4. See which of the existing mappings are problematic in some way. Some mappings may lead us to others which we didn’t set out to create. This could be good or bad.  For instance, if we think of students as the clients of schools, it’s a very short step to thinking of  teachers as service staff and performance pay. This may be good or bad. But it also leads to students saying “I’ve paid you money for my education” so I deserve to pass. Which is a consequence very few would describe as good. You can also find some one-to-many mappings to see where the metaphor may get you into trouble. For example, if schools are businesses who is their customer? Students, parents, government or society? What is the currency? Knowledge, career prospects, etc. There’s nothing intrinsically wrong with one-to-many mappings but they can underscore a possible problem area in the way the metaphor is being used to generate new understandings.

5. Finally, find other possible mappings and try to imagine what the consequences would be. For this, you must strive to learn as much as possible about both of the domains involved and keep an open mind about the mappings. Anything goes. This can be done in a negative manner to bring into question the premise of the metaphor. For instance, Jeffrey Henig pointed out in his book on the Market Metaphor in education that one of the key prerequisites to the functioning of the market is a failure of business entities but none of the market reformers in education have provided a sufficient alternative to failure in their market model of schools.  This should certainly give the market advocates a pause. It doesn’t automatically mean that the marketplace metaphor cannot help us understand education in a useful way but it points to a possible limit to its utility. This process is similar to the rhetorical technique known as reductio ad absurdum but it has a different purpose. Also the metaphor hacker will approach this process with an open mind and will rule nothing out as a priori absurd but will also understand that all these mappings as just options not necessary consequences.

But driving a metaphor forward is most often a positive experience. Donald A Schön called this kind of metaphor use the “generative metaphor”. He gives a great example from engineering. When trying to design a new type of synthetic bristle for a paintbrush, a group of engineers was stuck because they were trying to figure out how to make the paint stick to the threads. This led to blobs of paint rather than nice smooth surfaces. Until one engineer said “You know what, a paintbrush is really a pump”. And immediately the research shifted from the surface of the bristles to their flexibility to create a pump like environment between the bristles rather than trying to make the paint stick to them. Anywhere else the “paintbrush is a pump” metaphor would have seemed ridiculous but in this context it didn’t even need an explanation. The engineers just got on with their work.

This process never stops. You can always find alternative mappings or alternative domains to help you understand the world. You can even have more than one source domain in a process called blending (or conceptual integration) that generates new domains Fauconnier and Turner give the example of a computer virus which blended the domain of software with the domain of medicine to generate a domain of computer viruses that has some properties of both and some emergent properties of its own. But this is for another time.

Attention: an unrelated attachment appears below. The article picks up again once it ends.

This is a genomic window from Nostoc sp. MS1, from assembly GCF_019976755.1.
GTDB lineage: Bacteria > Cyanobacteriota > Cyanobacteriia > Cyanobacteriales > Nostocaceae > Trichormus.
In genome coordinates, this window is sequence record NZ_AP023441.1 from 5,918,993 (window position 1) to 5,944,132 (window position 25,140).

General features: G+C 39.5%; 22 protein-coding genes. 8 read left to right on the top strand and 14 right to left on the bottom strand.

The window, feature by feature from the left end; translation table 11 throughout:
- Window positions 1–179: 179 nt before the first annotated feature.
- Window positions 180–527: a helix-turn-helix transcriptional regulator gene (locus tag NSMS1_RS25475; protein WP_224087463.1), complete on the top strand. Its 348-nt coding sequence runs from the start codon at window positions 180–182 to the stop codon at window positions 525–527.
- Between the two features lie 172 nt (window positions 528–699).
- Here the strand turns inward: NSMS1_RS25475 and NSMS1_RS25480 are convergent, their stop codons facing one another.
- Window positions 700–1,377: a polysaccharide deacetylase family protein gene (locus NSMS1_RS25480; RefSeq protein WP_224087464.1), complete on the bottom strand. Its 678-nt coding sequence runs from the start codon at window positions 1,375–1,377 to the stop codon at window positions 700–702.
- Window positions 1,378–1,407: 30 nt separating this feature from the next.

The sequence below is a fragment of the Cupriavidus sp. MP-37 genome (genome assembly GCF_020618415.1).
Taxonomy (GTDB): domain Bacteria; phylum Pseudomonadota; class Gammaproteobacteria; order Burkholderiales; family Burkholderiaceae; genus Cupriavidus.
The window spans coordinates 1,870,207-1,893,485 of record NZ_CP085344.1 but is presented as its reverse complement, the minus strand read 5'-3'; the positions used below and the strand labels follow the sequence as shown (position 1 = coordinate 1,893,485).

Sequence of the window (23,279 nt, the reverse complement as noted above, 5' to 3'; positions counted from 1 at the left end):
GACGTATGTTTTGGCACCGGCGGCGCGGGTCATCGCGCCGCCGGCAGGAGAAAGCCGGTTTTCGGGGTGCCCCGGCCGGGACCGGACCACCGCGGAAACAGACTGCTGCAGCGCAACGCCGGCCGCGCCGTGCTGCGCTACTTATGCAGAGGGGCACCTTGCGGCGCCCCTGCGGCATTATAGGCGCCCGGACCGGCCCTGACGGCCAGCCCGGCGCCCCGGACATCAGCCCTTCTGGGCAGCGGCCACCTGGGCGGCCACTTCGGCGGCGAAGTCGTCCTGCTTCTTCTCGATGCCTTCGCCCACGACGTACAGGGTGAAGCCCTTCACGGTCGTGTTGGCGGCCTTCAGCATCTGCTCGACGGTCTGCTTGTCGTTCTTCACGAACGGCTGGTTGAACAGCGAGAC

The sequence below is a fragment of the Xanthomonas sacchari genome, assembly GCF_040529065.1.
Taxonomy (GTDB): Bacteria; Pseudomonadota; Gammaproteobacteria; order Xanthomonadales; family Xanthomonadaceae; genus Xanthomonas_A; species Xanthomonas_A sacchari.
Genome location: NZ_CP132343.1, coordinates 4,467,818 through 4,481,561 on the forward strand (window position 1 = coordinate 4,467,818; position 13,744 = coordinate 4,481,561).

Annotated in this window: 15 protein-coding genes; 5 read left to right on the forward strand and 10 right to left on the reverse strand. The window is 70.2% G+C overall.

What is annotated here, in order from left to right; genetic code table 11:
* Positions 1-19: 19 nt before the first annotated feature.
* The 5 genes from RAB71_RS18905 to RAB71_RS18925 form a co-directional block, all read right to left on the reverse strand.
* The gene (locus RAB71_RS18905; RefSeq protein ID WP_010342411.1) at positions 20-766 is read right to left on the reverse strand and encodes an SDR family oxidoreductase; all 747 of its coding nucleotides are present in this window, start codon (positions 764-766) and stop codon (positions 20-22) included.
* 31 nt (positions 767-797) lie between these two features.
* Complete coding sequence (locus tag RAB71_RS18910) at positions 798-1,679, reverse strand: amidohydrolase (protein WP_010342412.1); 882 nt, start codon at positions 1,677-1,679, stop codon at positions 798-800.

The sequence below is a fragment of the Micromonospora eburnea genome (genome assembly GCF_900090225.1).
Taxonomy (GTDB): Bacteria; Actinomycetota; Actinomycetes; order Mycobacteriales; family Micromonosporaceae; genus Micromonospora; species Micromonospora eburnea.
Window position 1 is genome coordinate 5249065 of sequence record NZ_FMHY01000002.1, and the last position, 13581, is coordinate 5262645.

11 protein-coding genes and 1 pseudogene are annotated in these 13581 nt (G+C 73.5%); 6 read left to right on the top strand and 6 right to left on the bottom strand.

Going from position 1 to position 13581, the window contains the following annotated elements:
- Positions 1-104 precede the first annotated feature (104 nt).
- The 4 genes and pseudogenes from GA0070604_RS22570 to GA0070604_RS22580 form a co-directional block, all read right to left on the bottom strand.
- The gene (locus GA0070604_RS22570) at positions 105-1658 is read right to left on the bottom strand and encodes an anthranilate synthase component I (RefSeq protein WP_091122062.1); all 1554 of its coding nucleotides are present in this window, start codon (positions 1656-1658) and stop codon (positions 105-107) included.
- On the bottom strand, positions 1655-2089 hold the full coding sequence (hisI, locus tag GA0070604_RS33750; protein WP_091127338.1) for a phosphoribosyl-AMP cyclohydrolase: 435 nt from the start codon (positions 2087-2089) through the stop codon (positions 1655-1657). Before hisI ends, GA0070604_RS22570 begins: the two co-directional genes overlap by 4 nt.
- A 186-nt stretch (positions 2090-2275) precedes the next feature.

Conclusion

All good hackers, engineers, journalists or even just members of a school or pub debate club have been hacking at metaphors ever since the phrase “is like” appeared in human language (and possibly even before). But this post urges a transition from hacking at metaphors to hacking metaphors in the best sense of the word. This requires some work at understanding how metaphors work and also getting rid of quite a few prejudices. We’re all used to dismissing others’ arguments as just metaphors and “literalness” is seen as virtue. Once we accept metaphors for what they are, we can start using them to improve how we think and what we do. Not through a wholesale transformation but through little tweaks and a bit of conceptual duct tape. And that’s what the hacker spirit is all about.

Readings

  1. George Lakoff and Mark Johnson, Metaphors we live by (Chicago: University of Chicago Press, 1980).
  2. Jeffrey R. Henig, Rethinking school choice: limits of the market metaphor (Princeton, N.J.: Princeton University Press, 1994).
  3. Donald Alan Schön, Displacement of concepts (London: Tavistock Publications, 1963).
  4. Donald A. Schön, “Generative metaphor: A perspective on problem-setting in social policy,” in Metaphor (Cambridge: Cambridge University Press, 1979), 254-283.
  5. Gilles Fauconnier and Mark Turner, The way we think: conceptual blending and the mind’s hidden complexities (New York: Basic Books, 2002).
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What it’s all About

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Rendering of human brain.
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Metaphors are not just something extra we use when we’re feeling poetic or at a loss for le mot juste, they are all over our minds, texts and conversations. Just like conjunctions, tenses or word. And just like anything else, they can be used for good or ill, on purpose or without conscious regard. Their meanings can be exposed, explored and exorcised. They can be brought from the dead by fresh perspectives or trodden into the ground by frequent use. They may bring us into the very heights of ecstasy or they may pass by unnoticed. They elluminate and obscure, lead and mislead, bring life and death. They can be too constrained or they can taken too far. They can be wrong and they can be right. And they can be hacked.

Hacking metaphors means taking them apart seeing how they work and putting them back together in a creative and useful way. People hack metaphors all the time without realizing what they’re doing and often getting into trouble by not recognizing that this is what they’re doing.  Paying a bit more attention to how metaphors work and how they can made work differently can make their hacking an easier process.

Oh, and …

Metaphor doesn’t really exist as a separate clearly delineated concept. It is really only one expression of a more general cognitive faculty I call conceptual framing. Depending on who you ask, it is different from or the same as simileanalogyallegory and closely related or in opposition to metonymysynechdoche, irony, and a host of other tropes. On this site, these distinctions don’t matter. All of the above rely on the same conceptual structures and metaphor is just as good a label as any for them.